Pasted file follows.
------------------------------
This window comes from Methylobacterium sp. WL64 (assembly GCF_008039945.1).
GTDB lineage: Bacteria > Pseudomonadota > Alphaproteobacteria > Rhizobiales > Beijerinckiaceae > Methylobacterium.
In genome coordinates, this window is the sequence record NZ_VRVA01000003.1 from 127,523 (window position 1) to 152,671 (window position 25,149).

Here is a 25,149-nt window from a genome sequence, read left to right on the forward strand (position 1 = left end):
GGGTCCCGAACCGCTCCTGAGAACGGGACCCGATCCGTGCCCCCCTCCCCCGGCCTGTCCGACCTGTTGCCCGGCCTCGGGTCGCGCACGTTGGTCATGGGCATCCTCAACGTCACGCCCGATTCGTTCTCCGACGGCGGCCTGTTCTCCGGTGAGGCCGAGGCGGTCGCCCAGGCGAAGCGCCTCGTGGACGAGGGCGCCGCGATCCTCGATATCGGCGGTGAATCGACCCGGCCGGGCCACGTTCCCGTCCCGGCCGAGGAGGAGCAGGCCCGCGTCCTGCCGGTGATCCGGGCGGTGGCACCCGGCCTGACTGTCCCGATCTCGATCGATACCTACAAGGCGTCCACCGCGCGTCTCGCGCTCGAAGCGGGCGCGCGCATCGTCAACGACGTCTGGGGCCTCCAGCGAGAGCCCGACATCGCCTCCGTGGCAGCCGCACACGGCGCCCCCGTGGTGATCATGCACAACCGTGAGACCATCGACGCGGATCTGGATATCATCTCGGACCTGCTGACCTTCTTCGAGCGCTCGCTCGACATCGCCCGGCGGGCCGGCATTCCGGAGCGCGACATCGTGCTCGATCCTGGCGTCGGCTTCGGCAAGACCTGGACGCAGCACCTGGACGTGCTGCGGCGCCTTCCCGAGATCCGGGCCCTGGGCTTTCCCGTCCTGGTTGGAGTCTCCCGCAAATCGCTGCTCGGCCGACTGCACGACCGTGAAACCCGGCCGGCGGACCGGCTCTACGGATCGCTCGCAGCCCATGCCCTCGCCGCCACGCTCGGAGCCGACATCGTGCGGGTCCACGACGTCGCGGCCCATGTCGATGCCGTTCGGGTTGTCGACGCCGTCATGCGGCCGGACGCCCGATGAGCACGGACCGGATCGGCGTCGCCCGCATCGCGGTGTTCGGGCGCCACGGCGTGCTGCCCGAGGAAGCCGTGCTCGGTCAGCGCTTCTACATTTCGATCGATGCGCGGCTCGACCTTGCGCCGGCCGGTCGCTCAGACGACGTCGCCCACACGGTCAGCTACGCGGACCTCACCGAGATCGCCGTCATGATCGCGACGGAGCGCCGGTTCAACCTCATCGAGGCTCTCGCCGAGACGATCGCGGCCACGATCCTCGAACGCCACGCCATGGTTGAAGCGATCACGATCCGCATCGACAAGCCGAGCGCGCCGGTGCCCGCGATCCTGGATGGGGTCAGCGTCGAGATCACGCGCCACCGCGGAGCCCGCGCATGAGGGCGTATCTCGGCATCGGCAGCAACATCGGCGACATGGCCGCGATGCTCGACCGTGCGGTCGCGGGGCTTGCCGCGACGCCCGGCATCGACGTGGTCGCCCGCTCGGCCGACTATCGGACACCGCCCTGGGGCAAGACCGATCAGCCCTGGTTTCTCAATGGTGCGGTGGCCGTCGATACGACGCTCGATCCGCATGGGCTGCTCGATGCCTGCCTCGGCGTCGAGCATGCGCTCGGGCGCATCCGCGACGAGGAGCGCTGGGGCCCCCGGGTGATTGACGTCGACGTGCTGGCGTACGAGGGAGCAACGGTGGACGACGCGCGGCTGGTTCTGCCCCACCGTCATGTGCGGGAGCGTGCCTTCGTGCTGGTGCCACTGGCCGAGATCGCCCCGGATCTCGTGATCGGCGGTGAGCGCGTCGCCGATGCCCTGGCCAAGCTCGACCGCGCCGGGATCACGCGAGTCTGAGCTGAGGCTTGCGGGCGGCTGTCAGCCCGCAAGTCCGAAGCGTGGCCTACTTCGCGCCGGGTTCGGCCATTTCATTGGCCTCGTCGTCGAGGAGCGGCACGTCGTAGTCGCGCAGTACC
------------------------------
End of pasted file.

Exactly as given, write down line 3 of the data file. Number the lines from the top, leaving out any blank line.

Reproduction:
In genome coordinates, this window is the sequence record NZ_VRVA01000003.1 from 127,523 (window position 1) to 152,671 (window position 25,149).